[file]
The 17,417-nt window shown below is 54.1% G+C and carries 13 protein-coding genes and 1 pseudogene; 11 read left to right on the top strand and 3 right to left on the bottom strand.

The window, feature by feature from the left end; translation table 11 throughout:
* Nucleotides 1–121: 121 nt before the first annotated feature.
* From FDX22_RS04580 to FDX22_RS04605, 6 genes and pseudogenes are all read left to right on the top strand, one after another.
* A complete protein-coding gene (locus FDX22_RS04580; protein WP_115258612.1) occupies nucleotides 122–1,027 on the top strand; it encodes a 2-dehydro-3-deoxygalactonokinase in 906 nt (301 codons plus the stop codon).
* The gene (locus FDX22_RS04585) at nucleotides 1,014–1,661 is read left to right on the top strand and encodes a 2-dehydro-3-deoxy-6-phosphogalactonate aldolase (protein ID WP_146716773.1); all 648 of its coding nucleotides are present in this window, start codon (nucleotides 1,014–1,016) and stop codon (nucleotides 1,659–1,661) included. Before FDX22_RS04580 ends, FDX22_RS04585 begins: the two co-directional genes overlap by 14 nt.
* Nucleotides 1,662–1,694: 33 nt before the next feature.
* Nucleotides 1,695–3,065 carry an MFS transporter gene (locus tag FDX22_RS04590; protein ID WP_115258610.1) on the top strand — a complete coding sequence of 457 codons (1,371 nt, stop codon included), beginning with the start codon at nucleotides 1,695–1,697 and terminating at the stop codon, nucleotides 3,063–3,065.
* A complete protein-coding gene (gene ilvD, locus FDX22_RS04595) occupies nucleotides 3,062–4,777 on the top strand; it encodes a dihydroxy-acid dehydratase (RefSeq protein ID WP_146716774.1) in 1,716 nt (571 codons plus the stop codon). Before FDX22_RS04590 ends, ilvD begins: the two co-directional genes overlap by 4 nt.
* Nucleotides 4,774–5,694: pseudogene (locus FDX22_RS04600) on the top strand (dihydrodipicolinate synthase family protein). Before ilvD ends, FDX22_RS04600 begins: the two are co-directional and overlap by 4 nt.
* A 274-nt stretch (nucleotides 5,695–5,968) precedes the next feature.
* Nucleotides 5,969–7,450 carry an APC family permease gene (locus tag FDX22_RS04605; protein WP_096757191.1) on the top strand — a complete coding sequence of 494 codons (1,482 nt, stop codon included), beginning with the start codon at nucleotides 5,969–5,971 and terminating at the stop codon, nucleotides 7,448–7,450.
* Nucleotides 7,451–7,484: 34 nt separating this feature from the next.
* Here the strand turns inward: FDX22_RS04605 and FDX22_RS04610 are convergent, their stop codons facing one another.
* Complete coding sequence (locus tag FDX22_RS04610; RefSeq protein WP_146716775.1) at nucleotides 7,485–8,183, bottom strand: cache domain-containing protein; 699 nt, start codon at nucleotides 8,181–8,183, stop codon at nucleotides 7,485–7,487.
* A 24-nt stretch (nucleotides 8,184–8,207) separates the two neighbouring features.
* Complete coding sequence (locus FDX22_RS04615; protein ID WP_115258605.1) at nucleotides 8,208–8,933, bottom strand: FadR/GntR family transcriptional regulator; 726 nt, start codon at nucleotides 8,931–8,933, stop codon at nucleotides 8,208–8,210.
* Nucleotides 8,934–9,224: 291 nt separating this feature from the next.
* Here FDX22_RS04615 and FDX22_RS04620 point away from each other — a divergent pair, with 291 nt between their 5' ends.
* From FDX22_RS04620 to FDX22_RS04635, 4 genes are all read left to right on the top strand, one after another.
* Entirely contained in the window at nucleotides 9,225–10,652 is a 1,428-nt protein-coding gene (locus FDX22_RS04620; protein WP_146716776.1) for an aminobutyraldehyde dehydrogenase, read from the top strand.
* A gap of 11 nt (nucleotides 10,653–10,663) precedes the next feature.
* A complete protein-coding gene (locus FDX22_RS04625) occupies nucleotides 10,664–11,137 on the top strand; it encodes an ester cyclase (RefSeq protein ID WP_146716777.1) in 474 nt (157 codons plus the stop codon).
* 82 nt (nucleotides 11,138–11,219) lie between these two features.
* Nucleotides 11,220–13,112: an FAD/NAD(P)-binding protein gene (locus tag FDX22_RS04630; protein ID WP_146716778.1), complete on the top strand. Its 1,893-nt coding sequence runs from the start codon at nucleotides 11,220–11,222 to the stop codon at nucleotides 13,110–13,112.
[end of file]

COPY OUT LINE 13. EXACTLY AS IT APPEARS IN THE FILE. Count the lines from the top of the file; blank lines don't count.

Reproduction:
* Nucleotides 7,451–7,484: 34 nt separating this feature from the next.